Parking scofflaws, rejoice! NYC shuts down truck-filled tow pound


Parking scofflaws are ringing in the New Year with the joyous news that the de Blasio administration has shut down all Manhattan towing operations to comply with a state order to stop using Pier 76 as a tow pound.

Franklyn Sepulveda, deputy director of NYPD’s traffic division, told dozens of tow truck operators Thursday they should immediately stop towing vehicles in the city’s most traffic-congested borough until further notice — unless directed to address an emergency, two operators told The Post. 

Marvin Robbins, vice president of District Council 37 Local 983, which represents the tow truck operators, claims the order puts New Yorkers at risk. 

“Once people realize they won’t be towed, it’s going to be a free-for-all like the Wild West,” said Robbins. “What happens when cars block a fire hydrant or a bus lane? Emergency vehicles won’t be able to get around. That’s especially troubling, and this jeopardizes lives.”

Robbins, who attended the roll call, said Sepulveda also informed the operators some areas of Manhattan would beef up “booting” as a temporary deterrent for illegal parkers.

The directive is in response to Cuomo pushing through a state budget provision last April that requires the city to pay millions of dollars in fines unless the NYPD vacated the Hell’s Kitchen tow pound by the end of 2020 — so the pound could be turned over to the Hudson River Park Trust for redevelopment. 


The Pier 76 tow pound

Robert Miller



Robert Miller



Robert Miller

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And despite being put on notice months ago, the city sat on its hands.

Operators have been told they have two weeks to relocate to one of the NYPD’s three other pounds in the Bronx, Queens and Brooklyn, which Robbins said lack space for the added staff and vehicles.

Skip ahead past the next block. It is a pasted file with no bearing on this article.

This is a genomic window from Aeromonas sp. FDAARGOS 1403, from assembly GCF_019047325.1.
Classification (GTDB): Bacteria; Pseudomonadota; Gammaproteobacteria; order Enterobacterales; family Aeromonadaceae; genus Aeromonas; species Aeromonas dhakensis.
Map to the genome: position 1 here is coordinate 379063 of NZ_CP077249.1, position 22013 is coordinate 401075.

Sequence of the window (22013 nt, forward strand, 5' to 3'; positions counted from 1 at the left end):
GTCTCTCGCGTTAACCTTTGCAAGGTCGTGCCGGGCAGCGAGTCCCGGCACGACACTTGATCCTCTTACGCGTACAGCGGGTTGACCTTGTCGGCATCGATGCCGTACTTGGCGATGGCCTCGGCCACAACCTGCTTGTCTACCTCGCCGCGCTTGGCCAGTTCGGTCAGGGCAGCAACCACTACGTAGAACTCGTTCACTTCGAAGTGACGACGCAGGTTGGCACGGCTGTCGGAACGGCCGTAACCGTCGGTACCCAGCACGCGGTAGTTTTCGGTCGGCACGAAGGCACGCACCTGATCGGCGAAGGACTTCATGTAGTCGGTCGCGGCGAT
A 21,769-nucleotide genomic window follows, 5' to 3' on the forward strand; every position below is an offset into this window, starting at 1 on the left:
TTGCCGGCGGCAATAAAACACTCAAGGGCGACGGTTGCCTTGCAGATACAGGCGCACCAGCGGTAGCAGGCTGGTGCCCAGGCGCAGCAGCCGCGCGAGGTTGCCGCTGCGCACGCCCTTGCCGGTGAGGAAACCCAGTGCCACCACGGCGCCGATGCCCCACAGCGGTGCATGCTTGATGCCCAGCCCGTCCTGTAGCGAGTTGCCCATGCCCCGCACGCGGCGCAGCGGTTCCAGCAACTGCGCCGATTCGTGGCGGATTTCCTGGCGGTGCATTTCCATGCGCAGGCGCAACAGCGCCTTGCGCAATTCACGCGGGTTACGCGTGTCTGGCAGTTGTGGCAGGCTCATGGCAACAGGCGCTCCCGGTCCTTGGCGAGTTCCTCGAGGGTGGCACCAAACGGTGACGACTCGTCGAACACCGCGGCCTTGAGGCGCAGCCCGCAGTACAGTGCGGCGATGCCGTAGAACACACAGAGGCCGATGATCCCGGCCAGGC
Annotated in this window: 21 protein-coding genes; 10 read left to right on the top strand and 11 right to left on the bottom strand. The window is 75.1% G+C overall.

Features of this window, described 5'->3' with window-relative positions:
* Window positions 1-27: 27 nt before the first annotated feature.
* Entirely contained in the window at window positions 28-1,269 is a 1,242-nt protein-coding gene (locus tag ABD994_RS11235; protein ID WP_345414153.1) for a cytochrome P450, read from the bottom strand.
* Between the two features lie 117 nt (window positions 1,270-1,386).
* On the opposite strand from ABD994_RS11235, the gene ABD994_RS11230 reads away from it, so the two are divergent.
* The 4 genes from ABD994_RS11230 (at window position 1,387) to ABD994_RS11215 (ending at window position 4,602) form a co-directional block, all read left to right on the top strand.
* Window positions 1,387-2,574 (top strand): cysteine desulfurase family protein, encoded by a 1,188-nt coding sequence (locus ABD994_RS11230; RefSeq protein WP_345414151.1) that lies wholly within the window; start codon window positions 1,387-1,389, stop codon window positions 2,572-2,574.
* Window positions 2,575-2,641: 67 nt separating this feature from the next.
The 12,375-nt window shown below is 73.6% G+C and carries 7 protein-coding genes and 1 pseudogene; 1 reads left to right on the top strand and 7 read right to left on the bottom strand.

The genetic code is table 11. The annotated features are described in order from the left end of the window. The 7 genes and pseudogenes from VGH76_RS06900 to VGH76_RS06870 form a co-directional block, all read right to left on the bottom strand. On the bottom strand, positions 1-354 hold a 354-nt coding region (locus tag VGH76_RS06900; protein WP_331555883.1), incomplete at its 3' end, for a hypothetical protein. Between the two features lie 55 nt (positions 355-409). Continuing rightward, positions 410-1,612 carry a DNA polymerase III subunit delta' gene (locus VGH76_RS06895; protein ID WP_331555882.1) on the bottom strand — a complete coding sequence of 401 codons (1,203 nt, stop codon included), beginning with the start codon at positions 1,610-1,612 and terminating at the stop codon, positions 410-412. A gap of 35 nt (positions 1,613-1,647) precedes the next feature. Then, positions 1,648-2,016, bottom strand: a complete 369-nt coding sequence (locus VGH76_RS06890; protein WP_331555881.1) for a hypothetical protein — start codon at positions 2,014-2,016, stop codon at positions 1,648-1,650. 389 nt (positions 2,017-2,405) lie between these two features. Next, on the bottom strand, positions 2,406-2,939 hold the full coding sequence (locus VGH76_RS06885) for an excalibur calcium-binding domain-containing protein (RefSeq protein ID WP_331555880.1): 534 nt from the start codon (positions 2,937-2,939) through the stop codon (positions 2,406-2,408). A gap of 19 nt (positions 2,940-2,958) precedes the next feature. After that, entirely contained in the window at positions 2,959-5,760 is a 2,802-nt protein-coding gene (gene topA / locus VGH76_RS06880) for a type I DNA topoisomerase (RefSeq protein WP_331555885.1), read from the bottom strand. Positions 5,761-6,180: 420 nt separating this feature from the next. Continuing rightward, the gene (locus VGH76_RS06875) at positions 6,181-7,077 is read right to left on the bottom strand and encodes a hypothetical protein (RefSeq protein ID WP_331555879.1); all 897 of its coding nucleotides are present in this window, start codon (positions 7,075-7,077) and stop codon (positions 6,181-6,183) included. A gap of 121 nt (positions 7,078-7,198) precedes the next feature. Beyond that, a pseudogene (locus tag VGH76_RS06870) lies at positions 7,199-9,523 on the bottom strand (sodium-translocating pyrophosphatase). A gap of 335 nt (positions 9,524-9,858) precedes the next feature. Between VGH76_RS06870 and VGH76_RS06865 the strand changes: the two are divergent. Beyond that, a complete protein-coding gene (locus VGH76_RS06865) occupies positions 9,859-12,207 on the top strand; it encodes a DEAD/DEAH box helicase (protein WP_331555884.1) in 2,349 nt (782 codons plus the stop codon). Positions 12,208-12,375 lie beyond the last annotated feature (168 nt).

NYPD spokeswoman Sgt. Jessica McRorie told The Post vehicles will be towed to the pounds in the outer boroughs “until further notice.”

In a letter, Deputy Mayor Dean Fuleihan told state officials that the NYPD has begun “the process of vacating” the pound and expects to be off the site by the end of January” to avoid paying a $12 million fine, plus an additional $3 million in fines for each month the city occupies the space. 

He also said the city would “continue to facilitate necessary towing operations” at the other city tow pounds while trying to come up with a long-term plan.

Manhattan Borough President Gale Brewer ripped City Hall for not moving fast enough to find a new site for a borough pound.

“I’ve been raising this issue with the administration for months. We need a permanent tow pound,” said Brewer, who has long fought for the existing eyesore pound to be turned over to Hudson River Park.

De Blasio spokesman Mitch Schwartz said: “We remain absolutely committed to protecting New Yorkers’ health and safety, and that means keeping the street clear for emergency vehicles.”

The Hudson River Park Trust has hoped for many years to redevelop both Pier 76 and nearby Pier 40 to generate funding for the nearly five-mile-long park’s maintenance. However, Cuomo in late 2019 blocked new development targeted for Pier 40, leading to the Hudson River Park Trust renewing efforts to get the tow pound off Pier 76 despite NYPD opposition.

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